The ICAA vision was born as a result of advocating for my own child, and our family’s experiences. Of course, my husband and I were thrust into finding out through glaring reality how things work in various systems, and the supports or lack thereof in our current society. We learned firsthand as parents and advocates what needs to improve, what is working and what is missing for people with Autism and different abilities in our communities. We understand the sacrifices, hard work and challenges families like ours face. Each day, I come across another heartbreaking story of good, smart people being left behind, or dealing with truly unjust systems.
After seeing what needs to change and becoming active in advocacy, we reached out to some talented, smart, professional, caring people in the community who wanted to join us. These people are working continuously with us to implement the vision of ICAA. Words fail to express how important it is for ICAA to have such great people on board who believe in the mission and goals for this organization.
Together we can make a difference but we need your voices too. Every parent, self advocate, sibling, caretaker and educator has run across challenges, positive supports or systems, and has something to share as a result. We need to hear from you. What have you faced and what are you currently confronting in the realm of Autism and disability issues? We need to share our strengths but to also learn what needs to change and organize to get things done together.
Our organization hopes to empower and unite all advocates. Together we can make sure all people, regardless of ability, and their interests are represented. In many systems throughout our society, people are left out of agendas, conversations, and activities. Decisions are made every day without any knowledge or understanding of what people on the spectrum need, or what people with learning differences, intellectual disabilities, or physical impairments need. Let’s make sure this changes.
I have seen for myself how even the smallest act of a phone call or e-mail makes a huge difference in an important outcome for justice. Please make sure that when you take action in action alerts, you tell anyone and everyone you can to join in as well.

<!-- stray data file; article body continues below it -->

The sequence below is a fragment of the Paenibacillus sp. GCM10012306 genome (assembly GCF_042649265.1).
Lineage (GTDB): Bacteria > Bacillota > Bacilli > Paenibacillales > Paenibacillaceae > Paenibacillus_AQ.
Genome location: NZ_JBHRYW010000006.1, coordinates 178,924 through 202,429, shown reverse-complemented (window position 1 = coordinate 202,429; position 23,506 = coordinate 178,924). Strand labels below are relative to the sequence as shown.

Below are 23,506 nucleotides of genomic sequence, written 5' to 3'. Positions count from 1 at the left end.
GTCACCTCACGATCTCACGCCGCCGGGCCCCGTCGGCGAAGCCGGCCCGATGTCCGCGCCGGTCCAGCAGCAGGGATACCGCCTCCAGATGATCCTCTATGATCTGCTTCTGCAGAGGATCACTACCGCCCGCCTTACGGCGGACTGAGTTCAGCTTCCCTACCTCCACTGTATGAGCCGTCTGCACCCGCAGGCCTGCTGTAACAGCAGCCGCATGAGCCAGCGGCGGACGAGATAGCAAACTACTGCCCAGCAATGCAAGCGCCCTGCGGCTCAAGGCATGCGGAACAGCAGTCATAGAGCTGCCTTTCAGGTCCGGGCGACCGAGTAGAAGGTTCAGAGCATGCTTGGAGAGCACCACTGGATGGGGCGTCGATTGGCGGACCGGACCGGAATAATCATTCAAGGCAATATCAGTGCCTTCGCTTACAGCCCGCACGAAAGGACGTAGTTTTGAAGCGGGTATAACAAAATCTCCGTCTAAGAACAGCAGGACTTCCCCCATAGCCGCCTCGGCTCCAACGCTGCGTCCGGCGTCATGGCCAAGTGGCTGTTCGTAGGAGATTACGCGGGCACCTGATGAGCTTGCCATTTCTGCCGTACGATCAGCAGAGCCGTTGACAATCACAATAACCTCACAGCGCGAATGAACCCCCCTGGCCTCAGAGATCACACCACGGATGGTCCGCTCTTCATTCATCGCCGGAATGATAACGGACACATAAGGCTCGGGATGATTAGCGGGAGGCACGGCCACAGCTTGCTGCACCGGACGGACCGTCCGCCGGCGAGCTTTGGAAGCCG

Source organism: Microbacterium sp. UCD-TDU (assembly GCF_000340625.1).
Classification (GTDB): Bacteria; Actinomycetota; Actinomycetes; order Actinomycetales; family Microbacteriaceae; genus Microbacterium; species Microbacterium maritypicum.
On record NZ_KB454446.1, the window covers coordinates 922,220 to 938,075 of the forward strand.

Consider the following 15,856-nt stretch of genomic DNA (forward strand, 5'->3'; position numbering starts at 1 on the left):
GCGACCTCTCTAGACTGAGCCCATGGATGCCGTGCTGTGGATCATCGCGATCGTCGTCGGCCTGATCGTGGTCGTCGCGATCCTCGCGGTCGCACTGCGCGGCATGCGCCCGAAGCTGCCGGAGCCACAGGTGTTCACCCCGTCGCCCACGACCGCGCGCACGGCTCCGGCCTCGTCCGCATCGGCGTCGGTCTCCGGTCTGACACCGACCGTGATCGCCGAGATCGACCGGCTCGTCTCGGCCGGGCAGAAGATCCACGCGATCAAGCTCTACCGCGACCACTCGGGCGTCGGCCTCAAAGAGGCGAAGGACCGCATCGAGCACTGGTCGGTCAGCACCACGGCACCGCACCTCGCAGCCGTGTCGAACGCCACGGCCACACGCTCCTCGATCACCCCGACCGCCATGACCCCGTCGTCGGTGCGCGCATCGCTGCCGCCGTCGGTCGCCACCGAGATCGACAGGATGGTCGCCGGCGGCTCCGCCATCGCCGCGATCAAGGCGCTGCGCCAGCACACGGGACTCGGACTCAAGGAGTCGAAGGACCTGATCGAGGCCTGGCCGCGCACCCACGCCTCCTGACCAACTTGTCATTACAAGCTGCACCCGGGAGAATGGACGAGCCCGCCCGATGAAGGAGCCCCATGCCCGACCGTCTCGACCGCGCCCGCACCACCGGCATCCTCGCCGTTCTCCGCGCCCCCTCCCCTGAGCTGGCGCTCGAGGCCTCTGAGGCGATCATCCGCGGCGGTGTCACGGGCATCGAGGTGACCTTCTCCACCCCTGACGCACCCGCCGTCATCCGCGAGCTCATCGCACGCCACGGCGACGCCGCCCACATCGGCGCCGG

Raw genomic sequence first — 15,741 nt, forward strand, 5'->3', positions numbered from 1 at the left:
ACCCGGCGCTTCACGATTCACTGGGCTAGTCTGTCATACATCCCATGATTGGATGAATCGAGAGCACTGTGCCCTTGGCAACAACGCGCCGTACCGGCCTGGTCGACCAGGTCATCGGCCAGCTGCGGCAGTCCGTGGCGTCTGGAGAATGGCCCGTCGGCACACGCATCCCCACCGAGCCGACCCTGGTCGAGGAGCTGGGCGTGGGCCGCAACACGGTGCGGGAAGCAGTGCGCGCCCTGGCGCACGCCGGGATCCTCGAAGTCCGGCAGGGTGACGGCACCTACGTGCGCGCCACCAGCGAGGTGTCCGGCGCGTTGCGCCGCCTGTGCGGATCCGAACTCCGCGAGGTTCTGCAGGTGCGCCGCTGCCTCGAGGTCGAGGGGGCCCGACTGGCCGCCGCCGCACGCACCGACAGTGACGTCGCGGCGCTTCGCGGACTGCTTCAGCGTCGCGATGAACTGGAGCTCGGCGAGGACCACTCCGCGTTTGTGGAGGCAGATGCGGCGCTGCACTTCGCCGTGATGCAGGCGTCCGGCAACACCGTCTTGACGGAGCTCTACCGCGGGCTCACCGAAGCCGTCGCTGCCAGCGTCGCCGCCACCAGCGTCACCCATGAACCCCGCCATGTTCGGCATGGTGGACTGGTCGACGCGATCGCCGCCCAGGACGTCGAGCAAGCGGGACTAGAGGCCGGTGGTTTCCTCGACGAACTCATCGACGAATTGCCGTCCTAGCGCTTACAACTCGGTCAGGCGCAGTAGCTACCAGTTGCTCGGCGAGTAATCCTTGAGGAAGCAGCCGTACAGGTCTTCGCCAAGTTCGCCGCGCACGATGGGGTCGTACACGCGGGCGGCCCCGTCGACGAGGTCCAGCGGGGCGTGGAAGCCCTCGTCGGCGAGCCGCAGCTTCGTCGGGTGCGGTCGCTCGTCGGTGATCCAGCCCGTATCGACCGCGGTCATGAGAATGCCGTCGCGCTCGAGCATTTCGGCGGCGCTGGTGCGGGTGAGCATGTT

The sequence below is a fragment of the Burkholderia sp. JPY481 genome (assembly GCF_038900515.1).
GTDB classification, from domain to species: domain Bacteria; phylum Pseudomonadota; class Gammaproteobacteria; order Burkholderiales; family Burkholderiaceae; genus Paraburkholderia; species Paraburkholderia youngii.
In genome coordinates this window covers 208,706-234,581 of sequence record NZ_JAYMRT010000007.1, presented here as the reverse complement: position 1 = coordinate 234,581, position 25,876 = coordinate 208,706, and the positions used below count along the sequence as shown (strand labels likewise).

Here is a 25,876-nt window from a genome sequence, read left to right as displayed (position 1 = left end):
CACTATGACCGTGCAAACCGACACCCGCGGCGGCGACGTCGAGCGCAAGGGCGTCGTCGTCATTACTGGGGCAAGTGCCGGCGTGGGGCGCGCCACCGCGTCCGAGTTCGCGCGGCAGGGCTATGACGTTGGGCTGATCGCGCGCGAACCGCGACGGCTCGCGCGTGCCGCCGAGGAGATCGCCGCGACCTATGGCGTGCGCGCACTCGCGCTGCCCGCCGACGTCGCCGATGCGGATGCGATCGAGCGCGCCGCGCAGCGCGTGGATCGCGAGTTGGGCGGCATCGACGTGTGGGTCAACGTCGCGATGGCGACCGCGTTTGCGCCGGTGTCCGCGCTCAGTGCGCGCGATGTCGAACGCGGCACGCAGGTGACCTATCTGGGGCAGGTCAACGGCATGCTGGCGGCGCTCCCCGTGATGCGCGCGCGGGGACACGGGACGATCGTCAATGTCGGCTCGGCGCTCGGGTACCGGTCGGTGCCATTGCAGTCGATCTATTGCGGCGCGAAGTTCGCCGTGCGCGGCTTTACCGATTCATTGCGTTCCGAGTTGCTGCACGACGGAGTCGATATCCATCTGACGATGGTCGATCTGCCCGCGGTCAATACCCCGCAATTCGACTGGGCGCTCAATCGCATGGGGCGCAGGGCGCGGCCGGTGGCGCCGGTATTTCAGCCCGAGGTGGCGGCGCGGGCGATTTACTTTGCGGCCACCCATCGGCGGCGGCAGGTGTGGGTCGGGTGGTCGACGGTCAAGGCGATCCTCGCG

Now is a great time to kindly encourage our public officials to include the interests of those with disabilities into the conversation about education. Our public schools are being examined right now. Our leaders are asking what needs to be reformed and what needs to remain the same. Don’t leave it up to them alone to decide what happens! Let’s join the conversation. Even after IDEA, ADA, and NCLB, students with disabilities have been left out of the conversation and the agenda altogether. For too long, our children, brothers and sisters, even if they were gifted students, were shoved into basements, separate buildings, or back rooms within the public schools. This has been referred to as “special education”, though this is not what the law means when it references “special education”* .
Many well meaning people, not knowing any better, went along with it and felt that this was equality, inclusion, and as good as it was to get for these kids. Although many people are starting to get educated and enlightened regarding the rights and realities of people with differences, there are still many challenges to overcome. The education arena is one place we need to start as advocates, activists, parents and concerned citizens. Public education is a gift that we should never take for granted and never allow to become an inferior system. Let it remain a strong foundation of hope for all communities, and for all people regardless of culture, ability, creed, race, income or other difference.
As many of you know, health insurance plans have been discriminating against people with Autism for a long time. Regardless of what you pay for coverage, chances are you have learned that your son, daughter, sister, brother, yourself or your dependent cannot access, or has had severely limited access to supports such as occupational therapy coverage, speech and language, or other effective and needed therapies for people on the Autism spectrum. We have been told that Occupational therapy would be covered only if there was a physical disability, if there was an incident of stroke, car accident, or other problem that caused a physical disability, or if someone was born with a physical, recognized disability. Despite the fact that these therapies are often crucial to a person’s prognosis in life (ie: will the person develop communication, social skills, improved comprehension, improved behaviors, sensory integration, feeding,fine and gross motor skills, education and developmental skills, or will he or she flounder and be kept from reaching their fullest potential in a safe, proven effective manner?) many insurance companies still believe it is cost effective and acceptable practice to discriminate and deny needed supports or interventions, based on a person’s disability*.